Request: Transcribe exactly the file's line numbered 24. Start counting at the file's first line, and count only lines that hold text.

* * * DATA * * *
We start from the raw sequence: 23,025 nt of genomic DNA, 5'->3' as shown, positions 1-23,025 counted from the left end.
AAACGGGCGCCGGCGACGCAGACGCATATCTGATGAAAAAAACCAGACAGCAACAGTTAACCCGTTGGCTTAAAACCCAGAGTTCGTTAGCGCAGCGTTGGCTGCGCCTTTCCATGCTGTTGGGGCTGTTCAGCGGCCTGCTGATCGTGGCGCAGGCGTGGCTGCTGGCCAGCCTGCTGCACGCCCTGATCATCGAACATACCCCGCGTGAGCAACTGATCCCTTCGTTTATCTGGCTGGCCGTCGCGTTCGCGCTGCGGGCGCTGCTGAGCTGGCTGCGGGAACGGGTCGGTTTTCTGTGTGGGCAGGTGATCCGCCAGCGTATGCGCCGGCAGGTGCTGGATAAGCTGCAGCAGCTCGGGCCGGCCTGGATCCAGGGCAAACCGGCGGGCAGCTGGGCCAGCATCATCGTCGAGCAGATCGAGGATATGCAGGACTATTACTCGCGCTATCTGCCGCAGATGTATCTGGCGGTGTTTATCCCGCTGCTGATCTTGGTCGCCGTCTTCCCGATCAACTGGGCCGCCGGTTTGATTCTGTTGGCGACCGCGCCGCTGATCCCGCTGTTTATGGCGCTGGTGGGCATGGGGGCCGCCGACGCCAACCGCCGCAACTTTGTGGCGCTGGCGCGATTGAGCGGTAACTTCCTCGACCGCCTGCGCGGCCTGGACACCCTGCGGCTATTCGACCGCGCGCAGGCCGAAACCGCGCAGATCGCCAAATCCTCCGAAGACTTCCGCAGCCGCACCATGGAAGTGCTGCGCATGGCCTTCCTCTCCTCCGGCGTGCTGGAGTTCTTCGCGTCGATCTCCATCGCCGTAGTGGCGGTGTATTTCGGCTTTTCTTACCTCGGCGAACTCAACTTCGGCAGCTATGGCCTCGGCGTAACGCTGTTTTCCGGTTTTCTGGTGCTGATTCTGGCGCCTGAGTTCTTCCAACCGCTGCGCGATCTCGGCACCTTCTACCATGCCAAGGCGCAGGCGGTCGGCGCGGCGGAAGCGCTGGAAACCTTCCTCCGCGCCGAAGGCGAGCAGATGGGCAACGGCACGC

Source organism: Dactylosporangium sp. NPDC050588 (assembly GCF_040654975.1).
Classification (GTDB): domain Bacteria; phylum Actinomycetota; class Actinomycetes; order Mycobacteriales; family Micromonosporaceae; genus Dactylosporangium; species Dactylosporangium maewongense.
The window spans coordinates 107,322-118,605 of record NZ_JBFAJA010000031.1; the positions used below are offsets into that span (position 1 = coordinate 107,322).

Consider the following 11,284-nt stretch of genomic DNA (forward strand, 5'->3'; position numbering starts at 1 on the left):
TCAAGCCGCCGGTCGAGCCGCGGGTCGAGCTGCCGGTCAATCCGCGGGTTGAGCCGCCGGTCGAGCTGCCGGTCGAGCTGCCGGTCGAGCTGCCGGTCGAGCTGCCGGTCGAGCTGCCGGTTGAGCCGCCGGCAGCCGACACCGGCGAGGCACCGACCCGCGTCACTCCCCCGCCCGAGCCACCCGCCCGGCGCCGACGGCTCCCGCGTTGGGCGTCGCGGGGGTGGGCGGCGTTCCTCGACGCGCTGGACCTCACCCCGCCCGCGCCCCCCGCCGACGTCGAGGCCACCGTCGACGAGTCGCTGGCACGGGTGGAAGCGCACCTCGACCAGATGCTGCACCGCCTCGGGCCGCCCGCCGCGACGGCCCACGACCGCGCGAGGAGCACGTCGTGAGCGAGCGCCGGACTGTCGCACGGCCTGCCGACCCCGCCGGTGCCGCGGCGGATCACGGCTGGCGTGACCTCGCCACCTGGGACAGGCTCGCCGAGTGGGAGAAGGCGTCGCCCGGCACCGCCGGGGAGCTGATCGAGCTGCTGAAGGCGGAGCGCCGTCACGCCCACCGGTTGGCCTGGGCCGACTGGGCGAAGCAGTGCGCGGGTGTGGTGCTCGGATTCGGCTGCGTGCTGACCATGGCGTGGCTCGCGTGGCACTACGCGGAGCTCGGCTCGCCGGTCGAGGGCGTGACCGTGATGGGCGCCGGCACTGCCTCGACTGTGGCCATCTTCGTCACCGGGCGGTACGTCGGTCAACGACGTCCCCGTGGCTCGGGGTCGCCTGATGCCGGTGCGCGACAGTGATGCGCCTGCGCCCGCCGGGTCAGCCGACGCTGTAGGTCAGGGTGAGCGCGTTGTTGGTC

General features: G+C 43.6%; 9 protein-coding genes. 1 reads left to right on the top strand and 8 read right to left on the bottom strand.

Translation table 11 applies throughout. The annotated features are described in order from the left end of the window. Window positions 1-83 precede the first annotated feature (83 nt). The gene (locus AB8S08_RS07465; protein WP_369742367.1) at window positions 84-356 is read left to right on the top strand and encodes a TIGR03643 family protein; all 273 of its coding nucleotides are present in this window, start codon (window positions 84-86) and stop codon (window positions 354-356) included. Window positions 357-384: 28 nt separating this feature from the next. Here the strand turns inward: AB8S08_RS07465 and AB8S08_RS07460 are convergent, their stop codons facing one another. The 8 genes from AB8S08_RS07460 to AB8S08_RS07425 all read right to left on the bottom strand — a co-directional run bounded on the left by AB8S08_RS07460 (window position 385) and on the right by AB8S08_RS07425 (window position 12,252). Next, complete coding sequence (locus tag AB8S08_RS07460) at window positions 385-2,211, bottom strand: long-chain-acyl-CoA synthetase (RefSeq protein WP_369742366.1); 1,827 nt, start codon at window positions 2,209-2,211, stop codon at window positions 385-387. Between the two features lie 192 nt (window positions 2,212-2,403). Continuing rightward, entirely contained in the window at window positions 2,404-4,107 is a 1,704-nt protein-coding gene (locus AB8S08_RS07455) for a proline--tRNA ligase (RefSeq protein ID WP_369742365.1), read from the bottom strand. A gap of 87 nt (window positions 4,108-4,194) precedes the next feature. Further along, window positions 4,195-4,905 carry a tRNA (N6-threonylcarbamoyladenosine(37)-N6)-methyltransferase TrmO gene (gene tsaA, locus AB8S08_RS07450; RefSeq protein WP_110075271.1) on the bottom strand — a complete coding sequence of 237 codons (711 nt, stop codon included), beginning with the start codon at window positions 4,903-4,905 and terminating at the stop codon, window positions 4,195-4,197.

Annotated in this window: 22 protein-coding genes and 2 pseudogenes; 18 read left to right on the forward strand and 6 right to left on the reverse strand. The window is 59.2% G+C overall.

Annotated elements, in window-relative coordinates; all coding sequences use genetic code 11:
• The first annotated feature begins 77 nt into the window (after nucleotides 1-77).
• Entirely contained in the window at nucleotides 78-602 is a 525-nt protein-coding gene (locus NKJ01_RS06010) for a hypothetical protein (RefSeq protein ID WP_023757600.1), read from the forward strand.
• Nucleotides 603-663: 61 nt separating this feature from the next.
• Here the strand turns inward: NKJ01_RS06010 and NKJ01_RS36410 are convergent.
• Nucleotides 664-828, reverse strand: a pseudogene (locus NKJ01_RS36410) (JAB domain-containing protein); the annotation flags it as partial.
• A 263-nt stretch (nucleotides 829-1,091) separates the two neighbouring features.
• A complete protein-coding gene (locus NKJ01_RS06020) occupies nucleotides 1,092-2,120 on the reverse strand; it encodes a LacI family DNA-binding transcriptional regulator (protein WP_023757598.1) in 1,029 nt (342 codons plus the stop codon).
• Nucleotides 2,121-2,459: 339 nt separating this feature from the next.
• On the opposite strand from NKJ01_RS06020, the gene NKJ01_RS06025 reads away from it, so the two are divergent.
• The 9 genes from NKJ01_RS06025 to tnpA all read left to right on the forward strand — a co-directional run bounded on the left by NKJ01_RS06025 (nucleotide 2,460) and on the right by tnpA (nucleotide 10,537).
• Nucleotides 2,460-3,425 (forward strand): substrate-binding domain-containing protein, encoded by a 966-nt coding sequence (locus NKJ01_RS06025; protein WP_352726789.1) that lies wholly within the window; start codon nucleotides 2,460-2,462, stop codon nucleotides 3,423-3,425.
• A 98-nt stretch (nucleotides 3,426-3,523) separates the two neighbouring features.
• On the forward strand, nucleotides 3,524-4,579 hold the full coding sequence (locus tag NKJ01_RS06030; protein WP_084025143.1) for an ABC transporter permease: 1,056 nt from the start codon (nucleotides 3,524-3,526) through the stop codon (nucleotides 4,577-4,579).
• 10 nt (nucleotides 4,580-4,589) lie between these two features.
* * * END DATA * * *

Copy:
• On the forward strand, nucleotides 3,524-4,579 hold the full coding sequence (locus tag NKJ01_RS06030; protein WP_084025143.1) for an ABC transporter permease: 1,056 nt from the start codon (nucleotides 3,524-3,526) through the stop codon (nucleotides 4,577-4,579).